Introduction: 1 Minute Duct Tape Fire Starter
In this Instructable, you will learn how to create a fire starter like pictured above.
This should be practically free for all of your materials and should take less than a minute if you try.
If built right it should stay lit for seven minutes!!!!
Step 1: Gather Materials
-Duct Tape (The Best Stuff on Earth)
-Dryer Lint (Can be collected from a dryer, not a lot needed maybe 1/4 cup)
-Char Cloth (5 or 6 1" by 1" square pieces of char cloth) Don't know how to make char cloth? Watch this Youtube video or view this Instructable.
-Regular Cotton (Note that this can't ignite by just a spark)
The duct tape will make a large enough flame, the lint will keep the fire going, and the char cloth makes the flame last long.
Step 2: Duct Tape
Rip or cut a 6" piece of duct tape.
Step 3: Lint and Duct Tape
Roll up duct tape with a diameter of 1.5". Make sure the sticky side is on the outside.
Shove lint into roll of duct tape.
Step 4: Char Cloth
Cover outside with Char cloth.
Step 5: Light It on Fire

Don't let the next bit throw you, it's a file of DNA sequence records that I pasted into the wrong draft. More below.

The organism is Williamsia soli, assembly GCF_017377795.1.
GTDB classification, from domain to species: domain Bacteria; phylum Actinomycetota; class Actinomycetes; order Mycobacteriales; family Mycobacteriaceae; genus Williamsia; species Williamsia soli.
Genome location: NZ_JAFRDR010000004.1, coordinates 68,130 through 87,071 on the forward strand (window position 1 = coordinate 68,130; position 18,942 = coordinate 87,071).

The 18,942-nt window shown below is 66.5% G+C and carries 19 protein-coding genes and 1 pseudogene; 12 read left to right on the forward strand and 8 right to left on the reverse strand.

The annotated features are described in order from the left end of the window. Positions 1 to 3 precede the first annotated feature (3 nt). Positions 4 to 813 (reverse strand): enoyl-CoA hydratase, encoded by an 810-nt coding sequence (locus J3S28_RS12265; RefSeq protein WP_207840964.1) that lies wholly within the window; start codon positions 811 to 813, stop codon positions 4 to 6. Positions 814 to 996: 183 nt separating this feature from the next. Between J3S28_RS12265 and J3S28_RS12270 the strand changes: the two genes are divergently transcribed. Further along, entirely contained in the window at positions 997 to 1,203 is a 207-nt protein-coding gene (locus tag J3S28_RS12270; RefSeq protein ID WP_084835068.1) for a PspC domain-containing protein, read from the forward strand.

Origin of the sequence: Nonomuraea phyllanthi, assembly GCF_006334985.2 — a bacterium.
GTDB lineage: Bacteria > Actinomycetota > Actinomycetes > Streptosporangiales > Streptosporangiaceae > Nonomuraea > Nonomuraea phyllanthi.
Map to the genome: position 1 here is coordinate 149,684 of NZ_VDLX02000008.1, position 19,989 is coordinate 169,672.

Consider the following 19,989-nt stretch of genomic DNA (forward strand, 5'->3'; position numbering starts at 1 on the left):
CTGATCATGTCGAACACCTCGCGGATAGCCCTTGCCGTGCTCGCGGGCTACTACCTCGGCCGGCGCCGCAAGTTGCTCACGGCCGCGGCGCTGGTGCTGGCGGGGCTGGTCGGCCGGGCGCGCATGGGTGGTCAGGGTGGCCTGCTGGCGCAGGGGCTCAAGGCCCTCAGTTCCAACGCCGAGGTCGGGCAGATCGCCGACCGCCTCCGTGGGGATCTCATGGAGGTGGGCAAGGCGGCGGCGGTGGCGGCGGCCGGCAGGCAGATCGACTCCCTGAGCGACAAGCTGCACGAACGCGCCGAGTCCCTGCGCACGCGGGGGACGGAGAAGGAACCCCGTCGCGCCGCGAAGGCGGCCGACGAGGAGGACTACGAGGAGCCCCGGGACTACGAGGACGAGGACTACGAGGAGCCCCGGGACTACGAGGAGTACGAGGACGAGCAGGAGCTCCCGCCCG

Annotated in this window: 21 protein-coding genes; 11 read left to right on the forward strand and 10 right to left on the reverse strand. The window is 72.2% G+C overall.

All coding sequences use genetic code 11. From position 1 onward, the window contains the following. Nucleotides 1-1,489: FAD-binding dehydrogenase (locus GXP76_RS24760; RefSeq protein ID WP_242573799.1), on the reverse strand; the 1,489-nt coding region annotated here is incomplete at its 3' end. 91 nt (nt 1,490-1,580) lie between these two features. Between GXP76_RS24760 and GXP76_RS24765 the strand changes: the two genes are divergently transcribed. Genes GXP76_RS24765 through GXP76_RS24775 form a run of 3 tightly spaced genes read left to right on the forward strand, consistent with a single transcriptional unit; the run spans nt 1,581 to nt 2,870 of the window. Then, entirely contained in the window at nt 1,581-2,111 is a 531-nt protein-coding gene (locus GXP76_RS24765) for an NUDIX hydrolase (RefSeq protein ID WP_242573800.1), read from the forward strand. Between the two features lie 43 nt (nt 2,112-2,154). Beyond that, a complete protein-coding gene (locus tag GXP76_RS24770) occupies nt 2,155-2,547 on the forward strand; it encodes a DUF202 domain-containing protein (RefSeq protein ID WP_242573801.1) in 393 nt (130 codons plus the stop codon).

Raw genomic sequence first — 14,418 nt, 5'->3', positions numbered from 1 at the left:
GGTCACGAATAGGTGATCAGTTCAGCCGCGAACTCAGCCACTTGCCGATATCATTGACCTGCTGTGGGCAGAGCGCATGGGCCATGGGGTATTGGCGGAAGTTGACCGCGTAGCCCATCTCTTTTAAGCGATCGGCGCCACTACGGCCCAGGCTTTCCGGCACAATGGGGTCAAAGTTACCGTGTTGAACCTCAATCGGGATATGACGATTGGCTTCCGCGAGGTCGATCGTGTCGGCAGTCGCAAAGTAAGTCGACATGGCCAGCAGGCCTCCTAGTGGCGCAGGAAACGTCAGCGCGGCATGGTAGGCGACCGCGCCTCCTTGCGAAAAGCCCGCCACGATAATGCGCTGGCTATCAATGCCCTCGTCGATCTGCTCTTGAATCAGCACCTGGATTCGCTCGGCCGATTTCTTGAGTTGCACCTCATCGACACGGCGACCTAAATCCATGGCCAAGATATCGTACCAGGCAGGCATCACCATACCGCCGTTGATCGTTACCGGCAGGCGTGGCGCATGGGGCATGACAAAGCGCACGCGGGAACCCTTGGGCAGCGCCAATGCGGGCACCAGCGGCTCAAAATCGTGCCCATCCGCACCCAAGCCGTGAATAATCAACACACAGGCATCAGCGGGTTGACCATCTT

If you don't have a flame source, then spark the char cloth and blow on it until it ignites.
If you have a flame source, then light a little bit of the duct tape.
Step 6: You're Finished
Now you can build another one and really use it in the wilderness.
By the way, this one stayed lit for seven minutes, well long enough to start a fire.
Participated in the
The Great Outdoors Duct Tape Contest
11 years ago on Introduction
You could also use steel wool and a 9V battery as a fire starter.
Reply 11 years ago on Introduction
However, that will stay lit for what? 15 seconds, not even close to this staying lit for 7 minutes. Also, some people may only have duct tape, lint, and cloth from a t-shirt or something. I would say that most people don't happen to pack a 9 volt and a battery.
This was a fire starter created out of common items that you may have packed. I usually always have dryer lint and duct tape in my pack.
Reply 7 years ago
There was a day when I would t have a battery... But anymore I have my solar panel charger and 4 spare batteries in my emergency pack. Times have changed... Still no dryer lint though.
Reply 8 years ago on Introduction
Who in their right mind packs dryer lint. You people are gonna die in the woods.
9 years ago on Introduction
What is the blue stuff wrapped in the Final photo? Would seem to need something to protect the fragile charcloth. Good writeup.